Back and forth, I paced the floor of my dorm room at Boston College.
I was a senior and facing down branching. Finally, when the phone call came
in, I was overwhelmed with joy. I was going to be a part of the greatest branch
in the Army. Ever since I was a kid, I wanted to be a police officer. Then when
September 11, 2001 happened, my dreams shifted towards something larger. I
still loved law enforcement, but I wanted to serve in the military as well. What
separates the Military Police from every other branch is that we serve those
who chose to serve. We embody our motto, "Of the Troops, For the Troops".
Military Police enable other units' commanders to conduct their missions. We
preserve their fighting force and secure their installations or other critical areas.
There is no other Maneuver, Fire, and Effects (MFE) Branch where
Soldiers accomplish its mission both deployed and in garrison. Soldiers are
expected to utilize deployed skills during garrison operations. When Military
Police are not deployed, they still have a full-time mission of providing law
enforcement, investigations, and corrections experts. Military Police Soldiers
have to employ their tools and skills in order to defuse high risk situations. The
biggest asset that Military Police have is their ability to interact with people.
Whether it's a routine traffic stop, a domestic dispute, conducting an interview,
or daily interactions with the prison populace, these Soldiers master the art of
communication and interpersonal tact. Military Police Soldiers are some of the
most professional, intelligent, and skilled Soldiers in the Army. The trust and
responsibility given to even the lowest ranking Soldier is far beyond their peers
in other branches. What other branch gives a private the discretion to make on
the spot decisions that could have severe consequences? This is an everyday
occurrence for that Military Police Private. Military Police Soldiers face being
the first on scene to a "shots fired" call or the only Correctional Specialist on
the block during a prison riot. In the blink of an eye a situation can escalate
and these Soldiers have to make split second decisions.
These principles apply exponentially for the Military Police Lieutenant. As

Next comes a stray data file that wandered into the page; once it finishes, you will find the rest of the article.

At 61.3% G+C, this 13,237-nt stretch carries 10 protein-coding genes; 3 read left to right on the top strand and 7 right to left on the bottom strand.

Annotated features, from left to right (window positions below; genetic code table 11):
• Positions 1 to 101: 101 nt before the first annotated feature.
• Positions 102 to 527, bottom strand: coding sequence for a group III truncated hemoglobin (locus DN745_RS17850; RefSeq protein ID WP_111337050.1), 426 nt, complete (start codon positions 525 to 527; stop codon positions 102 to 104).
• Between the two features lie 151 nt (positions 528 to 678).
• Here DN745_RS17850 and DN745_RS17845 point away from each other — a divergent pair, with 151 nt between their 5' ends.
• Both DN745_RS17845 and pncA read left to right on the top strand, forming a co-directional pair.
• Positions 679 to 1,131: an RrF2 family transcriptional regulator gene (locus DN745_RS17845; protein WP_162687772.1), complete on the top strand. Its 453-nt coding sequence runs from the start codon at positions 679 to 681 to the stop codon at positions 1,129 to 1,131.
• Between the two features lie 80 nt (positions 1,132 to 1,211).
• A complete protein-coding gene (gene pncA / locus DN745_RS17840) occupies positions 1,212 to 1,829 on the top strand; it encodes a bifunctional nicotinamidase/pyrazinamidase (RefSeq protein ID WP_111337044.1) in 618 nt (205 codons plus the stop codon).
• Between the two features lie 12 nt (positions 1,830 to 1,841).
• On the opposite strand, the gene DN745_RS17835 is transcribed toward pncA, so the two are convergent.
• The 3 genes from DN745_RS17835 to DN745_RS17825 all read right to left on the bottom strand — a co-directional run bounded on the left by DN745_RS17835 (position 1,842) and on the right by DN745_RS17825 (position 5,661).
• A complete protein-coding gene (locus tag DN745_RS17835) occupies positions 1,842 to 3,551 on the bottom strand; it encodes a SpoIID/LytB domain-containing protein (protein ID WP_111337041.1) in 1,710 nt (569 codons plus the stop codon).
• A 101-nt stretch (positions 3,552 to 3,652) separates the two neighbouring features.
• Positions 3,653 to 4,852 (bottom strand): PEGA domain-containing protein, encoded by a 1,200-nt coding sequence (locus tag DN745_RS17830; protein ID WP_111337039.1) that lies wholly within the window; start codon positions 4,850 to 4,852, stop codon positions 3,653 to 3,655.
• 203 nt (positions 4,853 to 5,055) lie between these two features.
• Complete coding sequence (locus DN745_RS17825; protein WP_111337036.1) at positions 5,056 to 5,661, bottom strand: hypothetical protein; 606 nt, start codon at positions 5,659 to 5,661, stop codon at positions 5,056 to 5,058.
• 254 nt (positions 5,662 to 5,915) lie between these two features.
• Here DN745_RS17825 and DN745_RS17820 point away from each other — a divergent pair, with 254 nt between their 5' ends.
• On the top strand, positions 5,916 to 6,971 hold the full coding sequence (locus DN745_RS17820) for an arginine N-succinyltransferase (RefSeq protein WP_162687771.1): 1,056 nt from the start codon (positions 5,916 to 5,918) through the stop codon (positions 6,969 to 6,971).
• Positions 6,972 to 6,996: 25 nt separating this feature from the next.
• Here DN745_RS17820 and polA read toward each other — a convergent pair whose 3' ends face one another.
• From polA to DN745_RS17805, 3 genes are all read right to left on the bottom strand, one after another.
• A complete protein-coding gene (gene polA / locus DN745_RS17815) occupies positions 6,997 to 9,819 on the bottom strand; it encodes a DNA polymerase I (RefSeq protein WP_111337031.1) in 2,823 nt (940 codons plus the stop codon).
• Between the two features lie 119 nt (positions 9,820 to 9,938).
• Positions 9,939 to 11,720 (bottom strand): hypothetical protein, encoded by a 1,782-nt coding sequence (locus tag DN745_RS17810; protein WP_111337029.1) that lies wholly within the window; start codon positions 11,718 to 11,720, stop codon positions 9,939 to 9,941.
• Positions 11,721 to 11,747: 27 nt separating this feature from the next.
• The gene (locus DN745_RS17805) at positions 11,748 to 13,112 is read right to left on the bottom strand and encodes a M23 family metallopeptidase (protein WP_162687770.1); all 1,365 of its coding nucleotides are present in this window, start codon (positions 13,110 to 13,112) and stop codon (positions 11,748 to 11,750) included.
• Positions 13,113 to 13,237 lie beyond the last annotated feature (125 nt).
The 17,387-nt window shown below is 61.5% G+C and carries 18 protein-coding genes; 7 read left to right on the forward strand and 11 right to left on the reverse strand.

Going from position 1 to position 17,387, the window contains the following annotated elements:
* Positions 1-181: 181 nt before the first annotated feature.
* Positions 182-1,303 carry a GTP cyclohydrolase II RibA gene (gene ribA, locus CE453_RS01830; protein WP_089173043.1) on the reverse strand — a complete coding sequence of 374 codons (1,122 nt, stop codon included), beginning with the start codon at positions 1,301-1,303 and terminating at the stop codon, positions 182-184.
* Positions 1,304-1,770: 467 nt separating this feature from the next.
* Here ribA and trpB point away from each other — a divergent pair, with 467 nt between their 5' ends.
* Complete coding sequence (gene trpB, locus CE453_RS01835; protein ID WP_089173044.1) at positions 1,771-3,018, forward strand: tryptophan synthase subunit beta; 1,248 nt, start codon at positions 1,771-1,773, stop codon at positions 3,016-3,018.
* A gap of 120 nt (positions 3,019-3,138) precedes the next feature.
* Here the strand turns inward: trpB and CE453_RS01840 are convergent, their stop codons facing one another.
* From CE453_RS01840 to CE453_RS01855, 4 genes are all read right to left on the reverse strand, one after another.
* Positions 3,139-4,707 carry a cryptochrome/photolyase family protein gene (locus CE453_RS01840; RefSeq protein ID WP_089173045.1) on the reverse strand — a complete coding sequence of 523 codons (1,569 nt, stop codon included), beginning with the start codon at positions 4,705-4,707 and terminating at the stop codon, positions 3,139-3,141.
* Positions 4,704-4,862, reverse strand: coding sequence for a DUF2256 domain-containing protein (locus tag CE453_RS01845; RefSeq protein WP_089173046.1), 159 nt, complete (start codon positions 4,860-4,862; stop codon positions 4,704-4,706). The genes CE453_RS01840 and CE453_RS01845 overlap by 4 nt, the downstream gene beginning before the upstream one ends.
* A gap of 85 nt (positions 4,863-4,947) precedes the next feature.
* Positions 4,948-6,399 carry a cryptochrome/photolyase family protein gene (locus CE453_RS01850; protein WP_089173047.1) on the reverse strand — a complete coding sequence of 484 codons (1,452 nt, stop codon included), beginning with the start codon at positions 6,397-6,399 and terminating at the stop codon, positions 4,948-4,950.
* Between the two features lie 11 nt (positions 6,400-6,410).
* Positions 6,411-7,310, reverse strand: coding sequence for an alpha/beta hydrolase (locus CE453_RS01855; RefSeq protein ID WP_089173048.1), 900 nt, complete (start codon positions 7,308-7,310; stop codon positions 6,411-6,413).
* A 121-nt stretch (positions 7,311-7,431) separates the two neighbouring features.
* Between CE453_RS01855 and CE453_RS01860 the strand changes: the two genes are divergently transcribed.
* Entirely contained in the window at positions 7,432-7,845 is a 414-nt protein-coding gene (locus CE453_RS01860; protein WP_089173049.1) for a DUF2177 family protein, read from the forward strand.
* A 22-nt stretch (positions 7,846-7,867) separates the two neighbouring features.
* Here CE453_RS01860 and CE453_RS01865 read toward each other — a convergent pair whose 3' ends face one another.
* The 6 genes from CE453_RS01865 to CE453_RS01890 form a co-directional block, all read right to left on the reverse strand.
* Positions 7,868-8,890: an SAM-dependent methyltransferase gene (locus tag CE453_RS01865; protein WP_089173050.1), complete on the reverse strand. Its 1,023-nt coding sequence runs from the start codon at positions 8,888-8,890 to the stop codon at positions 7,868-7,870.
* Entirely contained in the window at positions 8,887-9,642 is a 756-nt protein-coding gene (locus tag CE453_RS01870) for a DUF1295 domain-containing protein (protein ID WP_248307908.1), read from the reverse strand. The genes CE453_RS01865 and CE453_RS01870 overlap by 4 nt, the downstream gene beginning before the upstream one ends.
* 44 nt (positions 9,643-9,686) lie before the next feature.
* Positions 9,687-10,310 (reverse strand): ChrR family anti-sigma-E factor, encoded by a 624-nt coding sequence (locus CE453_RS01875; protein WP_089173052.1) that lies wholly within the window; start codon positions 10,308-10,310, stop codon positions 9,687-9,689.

a Platoon Leader, you have more responsibility than any other branch in the Army.
While deployed, Military Police usually operate at the platoon, sometimes even
down to the squad level. This means that as a junior leader, you are charged with
providing guidance and leadership while separated from the rest of the company.
Often times, you are the subject matter expert on all Military Police capabilities and
limitations to senior combatant commanders. In a garrison environment, junior
officers act as Military Police Duty Officers. They make decisions about law
enforcement that can impact the entire installation. In the event of a large incident,
you don't have the guarantee that a senior leader will be there to take over. You have
to act and make decisions based on your training and expertise. It is critical for
incoming officers to be able to exercise this type of initiative. You have to be
headstrong, dedicated to your profession, and hungry to continue to learn. The best
officers that I have ever worked for have been those who were lifelong learners and
strove for those positions that they may not have any experience in, in order to
diversify and learn. The Military Police Corps is filled with these types of officers
because of the many different mission sets that we conduct.
It is hard for me to pin point exactly what makes the Military Police Corps
the best branch there is. I can talk about the multitude of different weapon systems
and equipment that give us both lethal and non-lethal capabilities, but what makes
the Military Police Corps so amazing are the intangible elements. Things like the
rush of adrenaline you get when you hear a call come over the radio, the comradery
built from enduring another long midnight shift, and the pride you have when you
see flags with the thin blue line. The Military Police Corps may be small, but it has
one of the most important missions to the Army. Without it, the Army would not
be able to accomplish its mission to fight and win our nation's wars.